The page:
These brain chemicals help us keep a more even keel. When you exercise, spend time with a loved one, get hurt or eat your favourite food; endorphins are released. These brain chemicals are largely beneficial and they can give users the oomph to keep going when triggered during gamification in apps.
Dopamine is your feel-good chemical. It’s all around rewards or perceived rewards. You feel its effects after the fact. Endorphins are a rush that helps you cope with stress, stave off pain and enjoy things at the moment. They’re not going to reinforce actions or motivate you. But they can help you make it to the end of a task when the going gets tough.
When users see the progress bar tick up as the countdown timer ticks down; this is when endorphins come in. This can push them to apply their skills and knowledge to complete the task. When they receive the reward, dopamine is released to give them the desired afterglow. But dopamine can come from just pushing a button and getting a reward. Endorphins require a challenge to get the payoff in neurotransmitters.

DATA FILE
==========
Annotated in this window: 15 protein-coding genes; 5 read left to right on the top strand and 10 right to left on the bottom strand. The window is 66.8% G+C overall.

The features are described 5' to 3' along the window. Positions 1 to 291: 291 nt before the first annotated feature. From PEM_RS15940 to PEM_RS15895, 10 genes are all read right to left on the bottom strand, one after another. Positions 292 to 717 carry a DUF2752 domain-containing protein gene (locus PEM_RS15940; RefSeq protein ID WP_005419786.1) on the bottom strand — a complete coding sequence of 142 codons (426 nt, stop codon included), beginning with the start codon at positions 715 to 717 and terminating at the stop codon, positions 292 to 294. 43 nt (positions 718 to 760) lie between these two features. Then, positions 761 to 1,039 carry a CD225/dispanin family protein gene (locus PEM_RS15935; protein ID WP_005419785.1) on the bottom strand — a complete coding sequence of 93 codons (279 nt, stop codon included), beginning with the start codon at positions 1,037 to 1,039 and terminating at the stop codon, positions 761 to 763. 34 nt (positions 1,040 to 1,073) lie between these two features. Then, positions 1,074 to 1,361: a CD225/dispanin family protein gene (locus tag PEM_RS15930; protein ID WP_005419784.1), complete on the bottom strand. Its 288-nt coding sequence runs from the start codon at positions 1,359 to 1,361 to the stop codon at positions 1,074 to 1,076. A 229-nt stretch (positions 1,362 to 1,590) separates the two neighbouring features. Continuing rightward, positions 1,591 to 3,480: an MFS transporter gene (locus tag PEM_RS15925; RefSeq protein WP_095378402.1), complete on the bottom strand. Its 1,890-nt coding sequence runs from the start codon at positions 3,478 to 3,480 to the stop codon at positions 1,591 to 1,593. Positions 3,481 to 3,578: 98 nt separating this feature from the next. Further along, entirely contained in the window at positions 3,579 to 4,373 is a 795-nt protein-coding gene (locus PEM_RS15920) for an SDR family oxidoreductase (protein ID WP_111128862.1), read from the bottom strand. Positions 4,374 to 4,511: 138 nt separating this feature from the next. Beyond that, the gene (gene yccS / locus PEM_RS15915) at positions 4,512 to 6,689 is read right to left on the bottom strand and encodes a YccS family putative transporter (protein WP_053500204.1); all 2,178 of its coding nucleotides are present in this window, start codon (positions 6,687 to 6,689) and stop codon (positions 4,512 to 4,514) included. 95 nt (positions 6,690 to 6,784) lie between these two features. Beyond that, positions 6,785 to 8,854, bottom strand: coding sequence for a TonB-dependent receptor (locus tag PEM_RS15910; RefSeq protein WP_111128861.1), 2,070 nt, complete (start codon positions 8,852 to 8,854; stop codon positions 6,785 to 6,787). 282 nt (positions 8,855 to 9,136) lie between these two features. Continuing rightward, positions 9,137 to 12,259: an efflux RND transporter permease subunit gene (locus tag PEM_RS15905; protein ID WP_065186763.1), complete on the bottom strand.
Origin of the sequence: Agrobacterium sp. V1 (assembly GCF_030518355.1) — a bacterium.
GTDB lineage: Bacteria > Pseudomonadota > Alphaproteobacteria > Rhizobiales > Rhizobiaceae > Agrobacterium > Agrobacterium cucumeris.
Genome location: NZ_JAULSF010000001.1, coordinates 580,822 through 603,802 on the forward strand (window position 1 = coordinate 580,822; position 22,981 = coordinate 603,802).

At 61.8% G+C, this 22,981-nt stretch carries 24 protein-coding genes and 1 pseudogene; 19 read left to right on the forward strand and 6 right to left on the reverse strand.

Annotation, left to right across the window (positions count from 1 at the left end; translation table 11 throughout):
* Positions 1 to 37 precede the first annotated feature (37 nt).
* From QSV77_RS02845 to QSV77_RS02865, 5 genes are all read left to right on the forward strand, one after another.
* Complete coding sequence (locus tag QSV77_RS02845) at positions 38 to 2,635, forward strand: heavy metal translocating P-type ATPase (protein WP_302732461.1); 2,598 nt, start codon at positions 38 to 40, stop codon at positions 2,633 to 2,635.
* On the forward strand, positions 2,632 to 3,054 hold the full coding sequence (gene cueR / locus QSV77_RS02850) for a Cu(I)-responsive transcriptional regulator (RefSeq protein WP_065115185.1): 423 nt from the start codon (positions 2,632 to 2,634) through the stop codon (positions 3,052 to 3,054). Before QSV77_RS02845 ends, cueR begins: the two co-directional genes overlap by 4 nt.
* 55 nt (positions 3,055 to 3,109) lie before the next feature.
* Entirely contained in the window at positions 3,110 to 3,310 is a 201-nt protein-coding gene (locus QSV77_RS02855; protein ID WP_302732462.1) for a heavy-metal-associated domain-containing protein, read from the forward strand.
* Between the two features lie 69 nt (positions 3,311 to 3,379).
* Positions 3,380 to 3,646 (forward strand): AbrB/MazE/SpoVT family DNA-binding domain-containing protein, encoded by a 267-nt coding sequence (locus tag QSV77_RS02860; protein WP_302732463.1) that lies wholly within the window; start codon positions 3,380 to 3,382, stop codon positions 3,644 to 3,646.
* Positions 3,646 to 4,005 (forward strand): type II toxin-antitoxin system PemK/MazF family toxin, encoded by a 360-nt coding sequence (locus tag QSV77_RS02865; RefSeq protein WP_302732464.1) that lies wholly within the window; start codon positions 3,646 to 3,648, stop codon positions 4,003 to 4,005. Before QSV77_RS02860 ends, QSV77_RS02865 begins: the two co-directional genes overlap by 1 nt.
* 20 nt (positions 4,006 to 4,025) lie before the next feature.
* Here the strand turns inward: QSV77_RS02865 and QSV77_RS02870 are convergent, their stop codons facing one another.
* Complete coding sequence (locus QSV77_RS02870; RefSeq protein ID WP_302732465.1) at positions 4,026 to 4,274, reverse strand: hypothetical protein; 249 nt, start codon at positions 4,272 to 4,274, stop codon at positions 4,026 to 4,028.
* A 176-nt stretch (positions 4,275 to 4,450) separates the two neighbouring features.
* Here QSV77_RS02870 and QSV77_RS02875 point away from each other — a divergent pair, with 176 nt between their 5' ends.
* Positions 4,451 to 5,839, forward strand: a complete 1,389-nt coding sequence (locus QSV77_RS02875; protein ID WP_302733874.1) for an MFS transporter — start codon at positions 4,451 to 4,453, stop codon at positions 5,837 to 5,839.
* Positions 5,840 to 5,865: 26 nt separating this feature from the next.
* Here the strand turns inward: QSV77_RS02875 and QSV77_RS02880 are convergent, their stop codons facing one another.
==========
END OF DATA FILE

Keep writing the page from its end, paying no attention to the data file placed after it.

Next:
Remember the warmth you felt when you first hugged your grandmother or were recognised at school as the ‘most likely to succeed? What about when you needed help and someone was empathic to your plight? Oxytocin is deeply connected to bonding, empathy and social recognition. This powerful neurotransmitter can help us trust each other and work together as a team.